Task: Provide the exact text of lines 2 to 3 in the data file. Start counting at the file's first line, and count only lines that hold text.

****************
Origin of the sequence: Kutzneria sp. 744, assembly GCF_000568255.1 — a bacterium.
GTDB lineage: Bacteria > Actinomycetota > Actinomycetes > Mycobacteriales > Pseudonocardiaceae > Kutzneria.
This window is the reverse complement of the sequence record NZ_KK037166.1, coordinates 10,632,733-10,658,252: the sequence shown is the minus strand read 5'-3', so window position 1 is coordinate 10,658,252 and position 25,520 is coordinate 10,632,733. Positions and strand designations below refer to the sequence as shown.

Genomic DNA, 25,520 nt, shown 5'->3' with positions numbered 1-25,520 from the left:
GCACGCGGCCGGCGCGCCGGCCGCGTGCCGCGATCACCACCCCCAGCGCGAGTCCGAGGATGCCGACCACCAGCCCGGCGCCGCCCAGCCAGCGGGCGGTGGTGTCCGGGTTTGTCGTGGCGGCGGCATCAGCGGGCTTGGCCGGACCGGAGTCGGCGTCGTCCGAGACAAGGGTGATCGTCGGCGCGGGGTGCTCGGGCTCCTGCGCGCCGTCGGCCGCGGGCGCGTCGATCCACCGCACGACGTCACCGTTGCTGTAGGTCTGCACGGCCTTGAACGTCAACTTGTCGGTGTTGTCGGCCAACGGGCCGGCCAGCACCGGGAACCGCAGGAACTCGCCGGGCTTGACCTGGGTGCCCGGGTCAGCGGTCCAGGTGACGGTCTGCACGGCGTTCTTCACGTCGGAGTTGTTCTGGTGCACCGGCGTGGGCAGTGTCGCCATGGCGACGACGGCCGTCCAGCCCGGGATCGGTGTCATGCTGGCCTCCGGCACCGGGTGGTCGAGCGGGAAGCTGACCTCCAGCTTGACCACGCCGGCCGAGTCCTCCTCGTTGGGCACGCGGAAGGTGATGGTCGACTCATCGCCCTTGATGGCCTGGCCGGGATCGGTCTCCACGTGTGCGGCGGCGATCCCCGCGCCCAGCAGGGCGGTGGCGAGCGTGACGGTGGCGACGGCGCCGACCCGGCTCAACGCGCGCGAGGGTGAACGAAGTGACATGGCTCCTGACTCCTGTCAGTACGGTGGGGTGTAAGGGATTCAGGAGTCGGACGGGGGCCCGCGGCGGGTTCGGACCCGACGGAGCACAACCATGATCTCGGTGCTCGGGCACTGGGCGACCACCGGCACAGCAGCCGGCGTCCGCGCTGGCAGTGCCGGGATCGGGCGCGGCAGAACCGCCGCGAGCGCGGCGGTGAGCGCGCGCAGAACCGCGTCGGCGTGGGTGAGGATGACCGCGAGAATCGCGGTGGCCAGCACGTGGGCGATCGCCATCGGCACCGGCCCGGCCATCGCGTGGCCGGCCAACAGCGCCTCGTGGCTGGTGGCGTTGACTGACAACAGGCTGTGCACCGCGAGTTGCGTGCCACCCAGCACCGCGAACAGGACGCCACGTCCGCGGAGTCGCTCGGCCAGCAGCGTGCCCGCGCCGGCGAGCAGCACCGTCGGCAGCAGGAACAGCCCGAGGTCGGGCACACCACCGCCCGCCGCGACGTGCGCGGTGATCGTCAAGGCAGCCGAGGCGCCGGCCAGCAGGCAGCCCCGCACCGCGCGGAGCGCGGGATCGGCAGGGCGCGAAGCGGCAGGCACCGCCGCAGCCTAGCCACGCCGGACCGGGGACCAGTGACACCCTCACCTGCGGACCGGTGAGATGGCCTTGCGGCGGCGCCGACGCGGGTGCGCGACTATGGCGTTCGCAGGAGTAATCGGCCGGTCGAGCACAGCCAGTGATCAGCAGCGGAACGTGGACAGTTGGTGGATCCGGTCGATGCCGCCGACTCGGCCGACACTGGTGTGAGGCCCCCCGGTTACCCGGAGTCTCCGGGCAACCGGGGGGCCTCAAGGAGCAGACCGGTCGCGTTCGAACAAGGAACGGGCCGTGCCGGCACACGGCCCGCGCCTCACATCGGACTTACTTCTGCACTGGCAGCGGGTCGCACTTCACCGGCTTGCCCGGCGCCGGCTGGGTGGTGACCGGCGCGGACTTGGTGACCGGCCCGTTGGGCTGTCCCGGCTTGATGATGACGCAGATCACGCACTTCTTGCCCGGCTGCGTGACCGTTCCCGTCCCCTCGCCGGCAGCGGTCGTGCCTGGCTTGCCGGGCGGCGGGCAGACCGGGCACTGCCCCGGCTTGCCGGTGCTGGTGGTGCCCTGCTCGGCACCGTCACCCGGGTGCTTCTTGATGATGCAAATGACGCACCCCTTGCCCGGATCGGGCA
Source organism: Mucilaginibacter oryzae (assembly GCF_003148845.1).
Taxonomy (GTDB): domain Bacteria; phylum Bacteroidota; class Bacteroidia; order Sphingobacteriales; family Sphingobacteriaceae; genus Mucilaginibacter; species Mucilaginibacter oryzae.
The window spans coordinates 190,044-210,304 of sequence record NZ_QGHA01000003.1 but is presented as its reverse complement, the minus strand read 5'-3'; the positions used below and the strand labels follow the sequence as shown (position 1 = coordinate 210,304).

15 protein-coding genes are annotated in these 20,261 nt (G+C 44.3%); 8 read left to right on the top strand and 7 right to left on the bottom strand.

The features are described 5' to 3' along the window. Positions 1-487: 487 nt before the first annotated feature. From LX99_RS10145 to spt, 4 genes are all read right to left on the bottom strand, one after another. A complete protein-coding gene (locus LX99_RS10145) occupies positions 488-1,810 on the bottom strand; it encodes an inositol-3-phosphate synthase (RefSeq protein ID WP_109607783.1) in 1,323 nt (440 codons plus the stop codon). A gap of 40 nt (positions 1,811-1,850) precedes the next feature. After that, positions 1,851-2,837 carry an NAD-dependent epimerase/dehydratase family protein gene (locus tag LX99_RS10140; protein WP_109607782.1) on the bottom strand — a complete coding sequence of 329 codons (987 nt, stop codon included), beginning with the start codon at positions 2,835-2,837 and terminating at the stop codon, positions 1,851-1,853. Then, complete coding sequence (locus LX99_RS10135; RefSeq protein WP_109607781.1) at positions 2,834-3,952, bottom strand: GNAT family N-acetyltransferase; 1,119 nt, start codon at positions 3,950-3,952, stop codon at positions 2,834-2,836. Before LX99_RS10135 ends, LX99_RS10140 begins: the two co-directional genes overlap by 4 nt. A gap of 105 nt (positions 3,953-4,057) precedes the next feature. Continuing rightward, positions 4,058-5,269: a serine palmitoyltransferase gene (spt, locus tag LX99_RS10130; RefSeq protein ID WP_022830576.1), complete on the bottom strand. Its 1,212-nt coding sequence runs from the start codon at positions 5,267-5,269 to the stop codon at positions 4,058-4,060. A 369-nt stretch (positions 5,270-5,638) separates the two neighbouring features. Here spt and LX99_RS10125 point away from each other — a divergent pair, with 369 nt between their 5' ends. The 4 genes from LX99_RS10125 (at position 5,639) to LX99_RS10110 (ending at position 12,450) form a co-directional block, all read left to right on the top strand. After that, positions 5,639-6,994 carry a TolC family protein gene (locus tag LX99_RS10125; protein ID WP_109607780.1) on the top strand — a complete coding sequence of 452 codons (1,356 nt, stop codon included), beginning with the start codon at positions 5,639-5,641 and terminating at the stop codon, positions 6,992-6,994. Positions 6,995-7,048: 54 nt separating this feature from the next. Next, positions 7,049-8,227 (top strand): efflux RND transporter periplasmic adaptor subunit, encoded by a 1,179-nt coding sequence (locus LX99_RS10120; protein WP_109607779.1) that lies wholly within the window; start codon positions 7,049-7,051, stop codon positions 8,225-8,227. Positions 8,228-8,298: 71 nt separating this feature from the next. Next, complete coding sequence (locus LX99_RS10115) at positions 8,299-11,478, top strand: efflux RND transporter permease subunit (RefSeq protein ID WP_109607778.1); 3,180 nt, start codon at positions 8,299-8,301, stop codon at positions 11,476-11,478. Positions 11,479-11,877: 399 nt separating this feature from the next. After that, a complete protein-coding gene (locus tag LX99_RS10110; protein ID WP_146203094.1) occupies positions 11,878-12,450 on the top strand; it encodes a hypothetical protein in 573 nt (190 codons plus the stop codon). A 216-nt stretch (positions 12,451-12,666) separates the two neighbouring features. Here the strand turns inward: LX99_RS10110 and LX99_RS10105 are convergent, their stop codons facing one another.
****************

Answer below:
GTDB lineage: Bacteria > Actinomycetota > Actinomycetes > Mycobacteriales > Pseudonocardiaceae > Kutzneria.
This window is the reverse complement of the sequence record NZ_KK037166.1, coordinates 10,632,733-10,658,252: the sequence shown is the minus strand read 5'-3', so window position 1 is coordinate 10,658,252 and position 25,520 is coordinate 10,632,733. Positions and strand designations below refer to the sequence as shown.